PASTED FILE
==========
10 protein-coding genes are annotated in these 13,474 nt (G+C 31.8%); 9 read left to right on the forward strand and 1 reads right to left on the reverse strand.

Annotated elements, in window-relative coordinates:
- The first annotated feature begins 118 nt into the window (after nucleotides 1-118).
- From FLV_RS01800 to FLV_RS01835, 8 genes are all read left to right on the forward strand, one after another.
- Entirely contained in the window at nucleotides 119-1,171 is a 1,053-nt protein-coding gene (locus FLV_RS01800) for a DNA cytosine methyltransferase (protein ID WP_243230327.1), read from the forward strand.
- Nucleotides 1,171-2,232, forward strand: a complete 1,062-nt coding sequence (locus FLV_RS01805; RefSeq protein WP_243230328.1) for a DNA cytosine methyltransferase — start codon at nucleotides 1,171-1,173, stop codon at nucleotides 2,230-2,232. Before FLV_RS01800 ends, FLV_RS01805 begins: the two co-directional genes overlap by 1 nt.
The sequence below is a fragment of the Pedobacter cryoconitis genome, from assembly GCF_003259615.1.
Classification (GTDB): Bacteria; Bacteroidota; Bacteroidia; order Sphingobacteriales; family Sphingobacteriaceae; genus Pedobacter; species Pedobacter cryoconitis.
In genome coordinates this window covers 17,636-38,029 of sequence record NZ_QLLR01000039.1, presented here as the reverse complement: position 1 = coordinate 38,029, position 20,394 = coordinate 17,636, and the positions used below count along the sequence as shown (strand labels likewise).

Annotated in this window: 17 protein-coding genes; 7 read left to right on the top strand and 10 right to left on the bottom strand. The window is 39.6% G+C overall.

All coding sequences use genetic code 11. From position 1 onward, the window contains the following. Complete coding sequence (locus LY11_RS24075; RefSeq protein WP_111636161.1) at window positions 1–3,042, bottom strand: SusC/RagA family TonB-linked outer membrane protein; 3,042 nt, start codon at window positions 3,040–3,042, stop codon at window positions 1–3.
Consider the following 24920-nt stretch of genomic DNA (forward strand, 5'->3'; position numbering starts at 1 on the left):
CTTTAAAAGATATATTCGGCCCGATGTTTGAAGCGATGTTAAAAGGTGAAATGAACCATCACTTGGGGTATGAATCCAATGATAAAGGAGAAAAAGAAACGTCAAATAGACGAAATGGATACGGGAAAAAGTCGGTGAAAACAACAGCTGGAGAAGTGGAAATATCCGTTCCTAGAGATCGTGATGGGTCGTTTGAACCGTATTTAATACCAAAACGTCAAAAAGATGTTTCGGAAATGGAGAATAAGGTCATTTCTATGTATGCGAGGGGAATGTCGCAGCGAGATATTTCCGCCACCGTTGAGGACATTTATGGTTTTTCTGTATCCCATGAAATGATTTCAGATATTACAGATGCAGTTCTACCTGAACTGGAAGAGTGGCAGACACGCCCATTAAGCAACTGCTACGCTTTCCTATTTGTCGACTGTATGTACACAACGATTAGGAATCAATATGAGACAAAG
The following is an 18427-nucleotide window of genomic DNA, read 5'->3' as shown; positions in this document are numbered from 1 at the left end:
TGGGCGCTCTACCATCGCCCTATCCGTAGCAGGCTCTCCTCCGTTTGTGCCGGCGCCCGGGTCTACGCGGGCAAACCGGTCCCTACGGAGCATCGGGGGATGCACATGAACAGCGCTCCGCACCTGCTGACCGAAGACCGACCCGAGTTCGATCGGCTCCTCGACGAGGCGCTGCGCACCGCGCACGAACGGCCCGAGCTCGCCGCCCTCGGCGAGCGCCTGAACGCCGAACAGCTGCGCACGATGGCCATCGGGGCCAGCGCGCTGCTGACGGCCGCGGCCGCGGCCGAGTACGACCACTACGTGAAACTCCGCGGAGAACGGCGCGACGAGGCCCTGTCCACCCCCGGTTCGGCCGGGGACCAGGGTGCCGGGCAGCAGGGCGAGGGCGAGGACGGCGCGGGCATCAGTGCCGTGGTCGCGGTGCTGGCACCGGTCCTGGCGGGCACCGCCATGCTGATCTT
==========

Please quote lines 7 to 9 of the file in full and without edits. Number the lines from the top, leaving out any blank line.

The sequence below is a fragment of the Pedobacter cryoconitis genome, from assembly GCF_003259615.1.
Classification (GTDB): Bacteria; Bacteroidota; Bacteroidia; order Sphingobacteriales; family Sphingobacteriaceae; genus Pedobacter; species Pedobacter cryoconitis.
In genome coordinates this window covers 17,636-38,029 of sequence record NZ_QLLR01000039.1, presented here as the reverse complement: position 1 = coordinate 38,029, position 20,394 = coordinate 17,636, and the positions used below count along the sequence as shown (strand labels likewise).